FY2010 marked the first year that active major IT projects were defined in the Governor's Budget and in the Appropriation Act. Supported by the Commonwealth Technology Portfolio (CTP), the Chief Information Officer (CIO) now is able to maintain better visibility into the Commonwealth IT investment portfolio and conduct regular quarterly portfolio reviews. Closer, regular scrutiny of the portfolio by the oversight and governance process has significantly reduced, but not eliminated, the number of last-minute agency projects being submitted for planning and development approval between RTIP reports.

Capturing and retaining project information in the CTP over time has opened up opportunities for charting spending trends. Exhibit 1 shows IT project dollars spent on new investments for fiscal years 2007 through 2011. These cost figures were taken from the data reported by agencies on the Commonwealth Major IT Projects Dashboard each month. FY2011 is much higher than the other years because of expenditures in the Virginia State Police's (VSP) Statewide Agencies Radio System (STARS) and VDOT's Cardinal projects. The size of the STARS project is not typical of the average project, and 2011 was an unusual year even for STARS as the project had expenditures of approximately $78 million this year. Three projects, VDOT's Cardinal, Virginia Employment Commission's (VEC) Unemployment Insurance Modernization, and Department of Motor Vehicles' (DMV) DMV CSI Systems Redesign Project - Development and Implementation, with combined expenditures of $37,377,290, also contributed to the increase in project spending in FY2011 over FY2010.

Overall IT expenditures for Executive Branch agencies for FY 2007 through FY 2011 can be seen in Exhibit 4, which shows the breakout between infrastructure, project spending under oversight and governance, and ongoing operations and maintenance (O&M) over the five-year period. These expenditures do not include higher education, the Judicial Branch or Legislative agencies. The data for each of these years are from year-end reports from the state general ledger system, Commonwealth Accounting and Reporting System (CARS), and are provided by the Auditor of Public Accounts (APA) in Excel workbooks. In the past agencies have not reported against baselines for projects of less than a million dollars on the Commonwealth Major IT Project Status Report Dashboard or in the Commonwealth Technology Portfolio. Accordingly, VITA does not have a method for determining dollars spent in a given fiscal year for those projects. These dollars are embedded within the O&M category at this time.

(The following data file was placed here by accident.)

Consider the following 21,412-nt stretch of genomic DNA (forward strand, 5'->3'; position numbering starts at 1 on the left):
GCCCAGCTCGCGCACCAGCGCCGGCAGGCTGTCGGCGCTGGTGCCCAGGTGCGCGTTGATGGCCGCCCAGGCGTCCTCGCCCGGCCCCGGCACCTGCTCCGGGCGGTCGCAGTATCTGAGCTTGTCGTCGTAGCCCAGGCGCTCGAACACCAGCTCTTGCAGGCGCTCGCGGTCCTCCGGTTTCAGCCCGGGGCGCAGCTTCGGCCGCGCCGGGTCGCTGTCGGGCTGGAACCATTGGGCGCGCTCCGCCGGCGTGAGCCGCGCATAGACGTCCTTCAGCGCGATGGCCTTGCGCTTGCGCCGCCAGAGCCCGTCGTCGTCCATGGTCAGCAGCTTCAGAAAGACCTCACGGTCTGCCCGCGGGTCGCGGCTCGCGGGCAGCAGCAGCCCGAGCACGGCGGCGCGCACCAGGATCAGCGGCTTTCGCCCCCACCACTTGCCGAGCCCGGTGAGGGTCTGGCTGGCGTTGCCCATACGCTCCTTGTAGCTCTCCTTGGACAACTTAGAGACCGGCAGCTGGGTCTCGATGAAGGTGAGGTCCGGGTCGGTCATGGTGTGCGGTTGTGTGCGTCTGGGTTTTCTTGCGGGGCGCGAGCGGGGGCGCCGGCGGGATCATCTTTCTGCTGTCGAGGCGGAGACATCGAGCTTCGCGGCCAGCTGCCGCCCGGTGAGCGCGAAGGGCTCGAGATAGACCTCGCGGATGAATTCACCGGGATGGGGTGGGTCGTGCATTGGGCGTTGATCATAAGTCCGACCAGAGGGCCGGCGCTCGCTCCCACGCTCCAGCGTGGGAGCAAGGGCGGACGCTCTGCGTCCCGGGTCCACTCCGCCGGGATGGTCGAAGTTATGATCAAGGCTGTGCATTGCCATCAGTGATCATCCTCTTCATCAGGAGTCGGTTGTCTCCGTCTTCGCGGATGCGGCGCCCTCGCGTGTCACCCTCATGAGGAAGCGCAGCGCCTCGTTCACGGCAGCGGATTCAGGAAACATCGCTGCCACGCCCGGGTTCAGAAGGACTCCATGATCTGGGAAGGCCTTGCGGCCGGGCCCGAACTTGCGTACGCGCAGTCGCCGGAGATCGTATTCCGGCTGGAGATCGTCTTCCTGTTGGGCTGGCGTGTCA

CARS captures agency-reported data, making spend numbers wholly dependent upon accurate sub-object coding of expenditures by agencies. VITA has some reservations about using CARS expenditures as a surrogate for “IT costs”; however, the information is provided from a reliable, independent source and the methodology is consistent from year to year. Refinement of the reporting and data collecting methodologies will be pursued, to improve the accuracy of IT spend numbers.

As stated earlier in this report FY11 Agency IT project costs increased due to expenditures in the STARS and Cardinal projects. The increase in VITA infrastructure and telecommunication service fees resulted from the GA approved rate increase. Agency IT payrolls continue to hold steady.